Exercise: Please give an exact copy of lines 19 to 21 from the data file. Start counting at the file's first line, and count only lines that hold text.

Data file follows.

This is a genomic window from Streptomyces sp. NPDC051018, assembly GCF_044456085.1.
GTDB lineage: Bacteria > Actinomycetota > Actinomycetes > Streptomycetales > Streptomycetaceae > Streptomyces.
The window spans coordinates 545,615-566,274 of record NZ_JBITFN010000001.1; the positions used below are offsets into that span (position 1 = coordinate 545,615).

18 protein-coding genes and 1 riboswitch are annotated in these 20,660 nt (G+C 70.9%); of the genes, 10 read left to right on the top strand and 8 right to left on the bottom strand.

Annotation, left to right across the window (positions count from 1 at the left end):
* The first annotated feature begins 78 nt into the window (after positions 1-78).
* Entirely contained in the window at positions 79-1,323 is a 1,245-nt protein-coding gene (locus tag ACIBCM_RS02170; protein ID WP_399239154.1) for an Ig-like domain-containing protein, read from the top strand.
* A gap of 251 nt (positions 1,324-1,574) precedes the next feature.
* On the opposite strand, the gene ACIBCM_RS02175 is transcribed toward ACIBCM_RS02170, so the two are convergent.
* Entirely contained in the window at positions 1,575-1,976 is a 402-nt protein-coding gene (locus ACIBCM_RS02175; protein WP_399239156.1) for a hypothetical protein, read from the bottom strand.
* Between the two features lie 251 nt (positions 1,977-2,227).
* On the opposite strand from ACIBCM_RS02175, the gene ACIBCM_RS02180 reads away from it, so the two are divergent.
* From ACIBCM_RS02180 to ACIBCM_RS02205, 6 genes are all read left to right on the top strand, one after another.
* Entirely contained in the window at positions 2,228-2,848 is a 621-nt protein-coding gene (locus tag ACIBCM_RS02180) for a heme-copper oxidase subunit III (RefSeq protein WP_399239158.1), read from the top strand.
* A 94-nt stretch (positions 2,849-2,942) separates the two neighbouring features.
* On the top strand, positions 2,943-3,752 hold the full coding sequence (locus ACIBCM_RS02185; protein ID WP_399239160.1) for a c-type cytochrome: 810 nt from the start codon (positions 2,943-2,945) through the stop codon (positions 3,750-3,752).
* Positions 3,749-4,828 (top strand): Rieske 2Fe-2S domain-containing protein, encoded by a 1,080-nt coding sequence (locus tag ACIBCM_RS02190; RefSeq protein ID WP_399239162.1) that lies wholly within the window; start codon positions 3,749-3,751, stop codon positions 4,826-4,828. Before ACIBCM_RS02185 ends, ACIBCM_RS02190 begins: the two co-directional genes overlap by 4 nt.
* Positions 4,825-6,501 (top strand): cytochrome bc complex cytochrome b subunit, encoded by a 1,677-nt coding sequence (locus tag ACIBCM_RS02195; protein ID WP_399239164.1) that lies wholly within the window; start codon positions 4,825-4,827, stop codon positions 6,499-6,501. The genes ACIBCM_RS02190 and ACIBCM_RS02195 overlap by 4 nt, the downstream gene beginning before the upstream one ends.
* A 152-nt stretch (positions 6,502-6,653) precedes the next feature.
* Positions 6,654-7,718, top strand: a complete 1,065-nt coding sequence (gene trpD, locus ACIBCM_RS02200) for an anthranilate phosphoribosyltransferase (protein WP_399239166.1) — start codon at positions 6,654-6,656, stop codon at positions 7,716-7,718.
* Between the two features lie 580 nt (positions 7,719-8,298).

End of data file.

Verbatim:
* A 152-nt stretch (positions 6,502-6,653) precedes the next feature.
* Positions 6,654-7,718, top strand: a complete 1,065-nt coding sequence (gene trpD, locus ACIBCM_RS02200) for an anthranilate phosphoribosyltransferase (protein WP_399239166.1) — start codon at positions 6,654-6,656, stop codon at positions 7,716-7,718.
* Between the two features lie 580 nt (positions 7,719-8,298).